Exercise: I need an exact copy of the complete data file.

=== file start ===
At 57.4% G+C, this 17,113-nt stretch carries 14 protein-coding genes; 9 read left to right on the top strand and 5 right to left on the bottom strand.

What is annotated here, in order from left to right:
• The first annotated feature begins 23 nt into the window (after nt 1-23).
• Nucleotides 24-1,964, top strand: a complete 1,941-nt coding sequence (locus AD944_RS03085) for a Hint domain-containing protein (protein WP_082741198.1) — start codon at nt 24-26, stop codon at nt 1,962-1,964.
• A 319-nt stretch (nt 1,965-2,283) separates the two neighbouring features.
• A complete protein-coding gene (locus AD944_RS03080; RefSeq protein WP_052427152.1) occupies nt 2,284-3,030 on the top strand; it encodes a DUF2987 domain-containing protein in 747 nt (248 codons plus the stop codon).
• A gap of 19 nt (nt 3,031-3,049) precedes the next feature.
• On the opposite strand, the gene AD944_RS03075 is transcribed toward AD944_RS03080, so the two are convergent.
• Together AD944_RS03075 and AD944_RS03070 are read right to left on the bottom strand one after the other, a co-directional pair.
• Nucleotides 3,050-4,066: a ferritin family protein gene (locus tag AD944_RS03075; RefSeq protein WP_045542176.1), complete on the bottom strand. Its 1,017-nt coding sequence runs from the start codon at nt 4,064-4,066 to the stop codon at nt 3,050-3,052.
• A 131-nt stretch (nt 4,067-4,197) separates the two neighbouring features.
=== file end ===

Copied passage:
At 57.4% G+C, this 17,113-nt stretch carries 14 protein-coding genes; 9 read left to right on the top strand and 5 right to left on the bottom strand.

What is annotated here, in order from left to right:
• The first annotated feature begins 23 nt into the window (after nt 1-23).
• Nucleotides 24-1,964, top strand: a complete 1,941-nt coding sequence (locus AD944_RS03085) for a Hint domain-containing protein (protein WP_082741198.1) — start codon at nt 24-26, stop codon at nt 1,962-1,964.
• A 319-nt stretch (nt 1,965-2,283) separates the two neighbouring features.
• A complete protein-coding gene (locus AD944_RS03080; RefSeq protein WP_052427152.1) occupies nt 2,284-3,030 on the top strand; it encodes a DUF2987 domain-containing protein in 747 nt (248 codons plus the stop codon).
• A gap of 19 nt (nt 3,031-3,049) precedes the next feature.
• On the opposite strand, the gene AD944_RS03075 is transcribed toward AD944_RS03080, so the two are convergent.
• Together AD944_RS03075 and AD944_RS03070 are read right to left on the bottom strand one after the other, a co-directional pair.
• Nucleotides 3,050-4,066: a ferritin family protein gene (locus tag AD944_RS03075; RefSeq protein WP_045542176.1), complete on the bottom strand. Its 1,017-nt coding sequence runs from the start codon at nt 4,064-4,066 to the stop codon at nt 3,050-3,052.
• A 131-nt stretch (nt 4,067-4,197) separates the two neighbouring features.